Thursday, October 13, 2016

Dry Lot: Construction (with lots of pictures)

I have been really wanting a dry lot and I finally have one! I wanted to share some photos of the upgrade.

Here are some before pictures that illustrate why you might want a dry lot to preserve your pasture:

The area where the dry lot is now, all torn up in January. It got worse as the winter progressed. As you can guess from the green grass, last winter started unseasonably late--we had thunderstorms on Christmas! So this shows less damage than typical.
Hoof damage near the gate and feeder pad.
Here are some photos of the dry lot construction process:

First, the topsoil was stripped and and the subsurface was graded.
The stonedust has begun to arrive! The shed pad at the front right corner has a special compacted base.
While the grading is done, the grid that will help prevent erosion is laid out to "relax" and spread out. It arrived tightly packaged. 
Here is the grid getting staked out, to keep it stretched in place while it is backfilled with stonedust. It was positioned across the center of the dry lot to reduce erosion caused by water draining across the surface.
Half of the grid has now been carefully filled in with stonedust. It's a bonus that the grid covers the area around the newly-installed Nelson auto waterer because that is likely to be a high-traffic area.
Here's a close-up of the grid as it's filled in.
Most of the stonedust has now been spread. Dominick the Donkey immediately investigates the modification to his home.
The finished pad for the run-in shed, with the four corners staked out and lots of hot tape to keep the horses off the newly seeded areas.
Dominick chilling on the eastern edge of the dry lot. You can see that it sits several inches above ground level.
The northwestern edge, which curves around to the shed pad.
The fence is up! Horse and donkey investigate the brand-new fence, which is five-foot-high wire mesh with a top board. The gates in this pic will lead to the bottom and middle thirds of the pasture, once I move the Horseguard cross-fencing. The shed will go in the corner above the donkey in this picture.
Here's a view of most of the space, standing just inside the gate to the barn. Straight ahead is a gate to the top third of the field. Gates to the bottom and middle thirds are on the left (one open). The shed will go in the back left corner.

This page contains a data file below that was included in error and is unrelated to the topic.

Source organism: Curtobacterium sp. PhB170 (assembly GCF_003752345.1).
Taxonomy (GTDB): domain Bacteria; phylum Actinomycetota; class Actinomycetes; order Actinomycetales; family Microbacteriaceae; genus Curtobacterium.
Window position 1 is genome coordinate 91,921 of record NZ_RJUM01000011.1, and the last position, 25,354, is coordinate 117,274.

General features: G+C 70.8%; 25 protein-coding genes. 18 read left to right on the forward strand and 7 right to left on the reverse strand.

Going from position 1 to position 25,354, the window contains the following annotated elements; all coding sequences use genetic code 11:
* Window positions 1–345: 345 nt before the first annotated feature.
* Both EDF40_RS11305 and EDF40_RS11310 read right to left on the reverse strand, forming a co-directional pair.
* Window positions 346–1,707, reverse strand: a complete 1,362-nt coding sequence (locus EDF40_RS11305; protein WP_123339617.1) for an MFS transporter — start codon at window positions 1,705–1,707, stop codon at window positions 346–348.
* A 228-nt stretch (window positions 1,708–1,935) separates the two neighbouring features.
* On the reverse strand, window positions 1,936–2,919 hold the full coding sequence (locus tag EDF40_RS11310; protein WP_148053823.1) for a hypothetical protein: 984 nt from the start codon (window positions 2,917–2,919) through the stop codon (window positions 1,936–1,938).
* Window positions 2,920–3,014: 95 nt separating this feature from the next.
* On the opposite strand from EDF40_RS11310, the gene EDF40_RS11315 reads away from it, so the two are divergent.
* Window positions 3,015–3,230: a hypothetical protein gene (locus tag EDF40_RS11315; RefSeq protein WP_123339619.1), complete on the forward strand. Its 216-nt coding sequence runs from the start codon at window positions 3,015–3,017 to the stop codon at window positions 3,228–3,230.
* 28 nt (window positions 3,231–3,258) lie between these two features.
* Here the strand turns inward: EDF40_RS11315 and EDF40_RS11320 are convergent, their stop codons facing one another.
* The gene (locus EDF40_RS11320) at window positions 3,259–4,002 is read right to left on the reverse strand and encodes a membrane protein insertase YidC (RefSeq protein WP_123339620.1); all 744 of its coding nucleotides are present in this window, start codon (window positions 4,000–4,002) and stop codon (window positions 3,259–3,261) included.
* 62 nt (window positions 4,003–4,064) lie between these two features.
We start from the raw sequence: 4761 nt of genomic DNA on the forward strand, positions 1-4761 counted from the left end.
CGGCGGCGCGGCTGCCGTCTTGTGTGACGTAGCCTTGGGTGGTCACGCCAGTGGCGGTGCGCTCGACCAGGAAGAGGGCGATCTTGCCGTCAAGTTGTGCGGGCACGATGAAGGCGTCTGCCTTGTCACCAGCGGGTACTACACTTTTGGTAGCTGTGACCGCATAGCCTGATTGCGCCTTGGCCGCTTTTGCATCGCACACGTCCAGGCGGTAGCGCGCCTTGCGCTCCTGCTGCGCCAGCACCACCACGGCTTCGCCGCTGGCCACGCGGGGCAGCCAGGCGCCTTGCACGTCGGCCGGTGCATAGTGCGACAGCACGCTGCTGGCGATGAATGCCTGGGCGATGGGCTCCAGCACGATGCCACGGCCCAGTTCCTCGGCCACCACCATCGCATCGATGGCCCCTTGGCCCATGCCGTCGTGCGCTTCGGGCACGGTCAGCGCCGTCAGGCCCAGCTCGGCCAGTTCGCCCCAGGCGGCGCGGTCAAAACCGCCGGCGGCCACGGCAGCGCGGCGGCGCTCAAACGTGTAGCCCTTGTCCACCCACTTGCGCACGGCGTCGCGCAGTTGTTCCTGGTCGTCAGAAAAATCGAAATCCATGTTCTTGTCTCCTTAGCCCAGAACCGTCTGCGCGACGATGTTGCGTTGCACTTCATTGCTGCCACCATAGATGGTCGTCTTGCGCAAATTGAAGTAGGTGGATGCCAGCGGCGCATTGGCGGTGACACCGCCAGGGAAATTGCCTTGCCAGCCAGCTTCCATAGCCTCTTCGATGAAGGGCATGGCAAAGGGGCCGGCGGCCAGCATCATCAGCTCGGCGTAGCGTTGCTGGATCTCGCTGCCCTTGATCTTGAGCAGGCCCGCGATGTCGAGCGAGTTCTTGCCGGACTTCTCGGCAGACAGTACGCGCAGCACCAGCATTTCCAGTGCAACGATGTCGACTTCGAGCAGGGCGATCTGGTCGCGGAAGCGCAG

The shed has now arrived!




I'm happily transitioning the boys to an outdoor lifestyle. Turning in/out is SO much easier now that all I have to do is open and close gates!

Here are the rough dimensions of the dry lot (the shed is the rectangle in the upper right corner), which according to the builder is a total of 7,031 square feet (including the pad for the shed):



One future upgrade I'm considering is a scratching post so they don't use the fence and shed (in theory). I'll also be adding a small shed for storing a week's worth of hay.

The dry lot was built by K&L Contracting, who also built my arena. I cannot recommend them highly enough!

I should warn you though that a dry lot like this does not come cheap! I didn't put costs in here at first because it feels sort of private, but I know people like to know these things so here you go:

Dry lot construction (incl. labor and stonedust):                                        $15,798
Four erosion control grids, each measuring 230 square feet:                     $  1,840
Nelson waterer purchase price:                                                                   $    793
Nelson waterer installation cost (incl. trenching, plumbing, electric):       $  3,492
12'x36' Cottage Works shed:                                                                       $  6,267
Electrical wiring in shed:                                                                            $  1,091
5'-high no-climb fencing with top rail plus three 12' gates:                        $  2,739
TOTAL:                                                       unspeakable sum, I mean...    $32,020

6 comments:

  1. Very cool setup! Is it still working well for you?

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  2. Yes, I love it! The boys lived out 24/7 all winter, days in the dry lot and nights with access to one section of the pasture (they still spent a lot of time eating hay in the dry lot though since there wasn't much grass). That was a lot less work and more flexibility for me than stalling them at night, and they never had to be cooped up. It also saved my pasture to have turnout space when the ground was very wet, though this year winter was mild and pretty dry so it wasn't as big a deal as usual.

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  3. I apologize if it was mentioned somewhere, but how big is your dry lot? It looks like it has been a comfortable size for your three equines?

    Thanks :)

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    1. Froglander... I'm so sorry it took me forever to get the dimensions up and reply to you! They're in the post now. I have to admit, I was sort of hoping Google Maps would update this year and I would be able to post a satellite picture. When you see my crappy drawing, you'll see why. :-)

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  4. Excellent work Libby, looks like its all working really well. Very similar to what we talk about, if you are on Facebook have a look at Equicentral Central we would welcome you as a member or www.equiculture.net

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  5. Might you share with us the total cost of installing your dry lot, please? Thanks!

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